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A Tea Lover's Guide to Matcha

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As a tea lover, you probably have a cupboard full of your favorite brews. From boxes of tea bags to tins and jars of loose leaf, you're well prepared for any flavor needs. But, have you heard of matcha? This delicious and healthy tea beverage is said to have originated in Asia between the 7th and 10th dynasties. Read on to learn more about matcha:

Green teas grow well in parts of Asia, and centuries ago, Zen Buddhists grew it in shaded conditions in an effort to increase the health benefits of the sencha tea plants. The variation was then referred to as matcha, and this tradition of powdering the leaves caught on in Japan and spread across the world. Today, you can find matcha drinks in tea houses, cafes and even strip malls.

Matcha green tea leaves are harvested by hand as this allows great discretion of the pickers who only select the smallest, youngest leaves. They are then lightly steamed which preserves the nutrients and flavor - a very different method than many other teas endure. 

matcha, green tea, sencha, Mr. CoffeeMatcha is full of antioxidants that may improve your immune system.

Health Benefits
Green tea is often lauded for it's nutritional value. If you're sick, someone may have recommended drinking some because it's full of powerful antioxidants that help the immune system fight off damaging free radicals and bacteria. Green tea also contains caffeine, but not the fast-burning variety found in coffee. Instead, green tea slowly releases caffeine, providing a more even energy boost and reducing the chances of the drinker having an energy crash. Matcha also offers vitamin C, chromium, magnesium, selenium and zinc - all of which are parts of a healthy daily diet.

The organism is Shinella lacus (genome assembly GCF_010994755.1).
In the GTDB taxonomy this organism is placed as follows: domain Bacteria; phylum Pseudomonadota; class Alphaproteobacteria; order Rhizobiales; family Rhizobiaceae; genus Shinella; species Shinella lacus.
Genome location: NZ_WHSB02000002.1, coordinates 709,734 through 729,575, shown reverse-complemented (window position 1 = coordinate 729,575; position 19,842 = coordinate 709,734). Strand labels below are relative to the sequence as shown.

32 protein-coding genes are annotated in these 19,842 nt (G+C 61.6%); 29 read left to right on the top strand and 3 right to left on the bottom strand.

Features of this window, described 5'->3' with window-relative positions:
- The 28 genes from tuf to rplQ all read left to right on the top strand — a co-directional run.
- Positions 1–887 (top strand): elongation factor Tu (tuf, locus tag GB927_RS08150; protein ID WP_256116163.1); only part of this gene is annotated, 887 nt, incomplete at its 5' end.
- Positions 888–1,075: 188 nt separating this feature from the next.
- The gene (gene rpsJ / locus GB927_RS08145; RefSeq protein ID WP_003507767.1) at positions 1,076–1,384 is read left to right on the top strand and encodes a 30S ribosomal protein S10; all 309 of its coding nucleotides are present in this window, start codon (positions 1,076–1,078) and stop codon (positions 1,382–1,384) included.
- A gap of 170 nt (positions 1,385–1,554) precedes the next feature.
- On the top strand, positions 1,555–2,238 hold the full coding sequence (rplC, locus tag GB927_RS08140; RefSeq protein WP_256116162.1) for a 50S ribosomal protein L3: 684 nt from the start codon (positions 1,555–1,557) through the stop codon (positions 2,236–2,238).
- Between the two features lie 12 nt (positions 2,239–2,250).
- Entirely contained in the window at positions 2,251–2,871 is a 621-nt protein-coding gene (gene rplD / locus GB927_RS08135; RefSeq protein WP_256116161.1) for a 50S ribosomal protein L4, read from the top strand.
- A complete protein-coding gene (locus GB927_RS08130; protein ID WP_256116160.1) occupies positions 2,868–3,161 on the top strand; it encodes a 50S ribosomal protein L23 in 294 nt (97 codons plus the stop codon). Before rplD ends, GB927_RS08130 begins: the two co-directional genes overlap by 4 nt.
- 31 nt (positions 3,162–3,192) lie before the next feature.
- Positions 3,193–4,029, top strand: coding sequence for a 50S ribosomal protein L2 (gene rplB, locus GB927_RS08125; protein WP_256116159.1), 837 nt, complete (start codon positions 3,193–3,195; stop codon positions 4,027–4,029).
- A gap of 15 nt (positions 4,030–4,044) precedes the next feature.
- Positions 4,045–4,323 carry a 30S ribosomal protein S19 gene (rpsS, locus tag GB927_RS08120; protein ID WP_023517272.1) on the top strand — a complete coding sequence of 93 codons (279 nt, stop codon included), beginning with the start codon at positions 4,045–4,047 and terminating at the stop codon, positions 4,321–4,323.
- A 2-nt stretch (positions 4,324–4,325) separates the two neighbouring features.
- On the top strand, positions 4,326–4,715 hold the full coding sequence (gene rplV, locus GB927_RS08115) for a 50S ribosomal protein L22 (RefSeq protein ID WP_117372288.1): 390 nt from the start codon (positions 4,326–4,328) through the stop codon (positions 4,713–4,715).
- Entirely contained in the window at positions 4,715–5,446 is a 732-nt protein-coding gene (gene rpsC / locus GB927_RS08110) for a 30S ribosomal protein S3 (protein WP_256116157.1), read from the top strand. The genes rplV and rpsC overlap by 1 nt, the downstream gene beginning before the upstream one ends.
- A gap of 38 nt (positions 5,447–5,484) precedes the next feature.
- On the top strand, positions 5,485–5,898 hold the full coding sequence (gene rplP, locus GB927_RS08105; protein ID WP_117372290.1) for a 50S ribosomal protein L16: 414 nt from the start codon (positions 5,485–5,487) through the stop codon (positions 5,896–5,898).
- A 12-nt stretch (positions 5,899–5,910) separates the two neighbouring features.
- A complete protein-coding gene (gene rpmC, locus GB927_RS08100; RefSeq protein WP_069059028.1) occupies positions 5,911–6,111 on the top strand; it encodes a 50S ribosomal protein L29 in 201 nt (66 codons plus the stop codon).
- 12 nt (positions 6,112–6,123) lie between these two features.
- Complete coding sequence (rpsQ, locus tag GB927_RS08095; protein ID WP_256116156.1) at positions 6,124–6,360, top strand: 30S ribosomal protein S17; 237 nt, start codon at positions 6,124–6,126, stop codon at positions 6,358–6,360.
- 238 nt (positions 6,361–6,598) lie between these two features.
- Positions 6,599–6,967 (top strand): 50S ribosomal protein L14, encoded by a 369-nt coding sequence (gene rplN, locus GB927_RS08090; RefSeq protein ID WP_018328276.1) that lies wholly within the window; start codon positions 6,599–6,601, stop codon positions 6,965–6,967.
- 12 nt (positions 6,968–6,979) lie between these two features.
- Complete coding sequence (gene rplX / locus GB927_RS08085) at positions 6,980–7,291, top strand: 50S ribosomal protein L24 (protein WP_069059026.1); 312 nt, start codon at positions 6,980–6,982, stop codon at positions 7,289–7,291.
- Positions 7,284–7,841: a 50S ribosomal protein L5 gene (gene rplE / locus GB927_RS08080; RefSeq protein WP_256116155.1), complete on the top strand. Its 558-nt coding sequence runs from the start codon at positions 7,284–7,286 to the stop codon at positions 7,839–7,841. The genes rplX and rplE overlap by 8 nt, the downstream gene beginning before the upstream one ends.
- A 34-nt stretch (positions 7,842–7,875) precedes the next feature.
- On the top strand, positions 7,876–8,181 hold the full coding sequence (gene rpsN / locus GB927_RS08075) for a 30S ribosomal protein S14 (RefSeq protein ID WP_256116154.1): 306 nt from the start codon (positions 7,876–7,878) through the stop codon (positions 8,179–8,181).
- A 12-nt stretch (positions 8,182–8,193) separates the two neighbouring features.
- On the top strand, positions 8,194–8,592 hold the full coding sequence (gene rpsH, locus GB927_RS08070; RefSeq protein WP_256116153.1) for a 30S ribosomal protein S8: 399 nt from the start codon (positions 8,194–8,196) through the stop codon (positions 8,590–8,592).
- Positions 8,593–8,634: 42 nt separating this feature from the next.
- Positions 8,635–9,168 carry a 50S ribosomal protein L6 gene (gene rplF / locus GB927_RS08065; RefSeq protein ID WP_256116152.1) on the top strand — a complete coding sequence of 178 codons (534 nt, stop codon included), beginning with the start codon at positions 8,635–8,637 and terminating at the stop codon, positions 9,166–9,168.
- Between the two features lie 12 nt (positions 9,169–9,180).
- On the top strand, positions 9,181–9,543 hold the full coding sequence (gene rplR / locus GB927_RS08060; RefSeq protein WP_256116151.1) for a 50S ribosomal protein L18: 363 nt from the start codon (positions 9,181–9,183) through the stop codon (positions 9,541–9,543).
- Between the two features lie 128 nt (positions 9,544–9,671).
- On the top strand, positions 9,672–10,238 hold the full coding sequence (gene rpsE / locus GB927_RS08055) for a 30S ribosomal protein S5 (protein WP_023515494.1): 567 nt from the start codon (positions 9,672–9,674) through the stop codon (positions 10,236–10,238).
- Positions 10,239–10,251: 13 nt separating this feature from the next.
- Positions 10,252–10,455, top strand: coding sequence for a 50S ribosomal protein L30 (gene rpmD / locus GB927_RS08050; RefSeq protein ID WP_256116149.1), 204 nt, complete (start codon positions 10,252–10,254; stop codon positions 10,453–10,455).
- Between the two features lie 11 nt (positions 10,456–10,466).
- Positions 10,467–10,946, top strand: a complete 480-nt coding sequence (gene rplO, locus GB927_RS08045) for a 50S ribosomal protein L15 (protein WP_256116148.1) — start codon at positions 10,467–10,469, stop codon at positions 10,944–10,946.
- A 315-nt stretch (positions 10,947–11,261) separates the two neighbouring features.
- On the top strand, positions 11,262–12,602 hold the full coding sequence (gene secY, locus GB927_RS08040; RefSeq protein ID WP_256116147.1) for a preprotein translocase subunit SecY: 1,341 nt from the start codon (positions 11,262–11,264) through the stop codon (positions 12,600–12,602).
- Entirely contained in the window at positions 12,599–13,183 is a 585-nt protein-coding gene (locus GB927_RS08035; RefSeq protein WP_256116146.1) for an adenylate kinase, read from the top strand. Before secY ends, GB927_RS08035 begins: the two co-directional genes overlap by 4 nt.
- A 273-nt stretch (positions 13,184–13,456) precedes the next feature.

The very act of making tea can also provide another benefit - relaxation. The Zen Buddhists who first cultivated and drank matcha had powerful tea ceremonies in which the drink was prepared slowly, almost putting those involved into a trancelike meditative state. While you won't necessarily partake in a similar event, putting a kettle on to boil, waiting for the water to reach the proper temperature and then whisking the powdered tea in a mug can still be a relaxing process. To reap the full benefits, try to stay off your phone and focus only on the moment at hand. Watch the water as it heats up, enjoying the steam while you prepare the matcha. As you drink it, think about the healthy chlorophyll and vitamins your body are getting from the drink. Pretty soon you, too, will be singing matchas praises!

"Purchase powdered matcha at a tea house or cafe."

Making Matcha at Home
Make a visit to a tea shop to purchase matcha in it's powdered form - this will save you a lot of time and is way easier than trying to grind tea leaves at home. You can enjoy matcha with water as a regular tea or use frothed milk to create a matcha latte. First, measure out the matcha into fine strainer placed over a mug. Sift the matcha to ensure it is uniformly powdered. Next, use a Mr Coffee® Hot Tea Maker and Kettle to heat water to 180-190 degrees Fahrenheit; it should take two to three minutes.

Pour the water into the mug with the matcha. Use a chasen whisk to combine the two for 10-15 seconds. Next, enjoy! You can always alter your matcha to be foamy or thicker with additional whisking or more matcha. If you frequently drink this tea, consider using an electric kettle with temperature settings so you can brew the water right to the appropriate temp for matcha and not have to wait for boiling water to cool.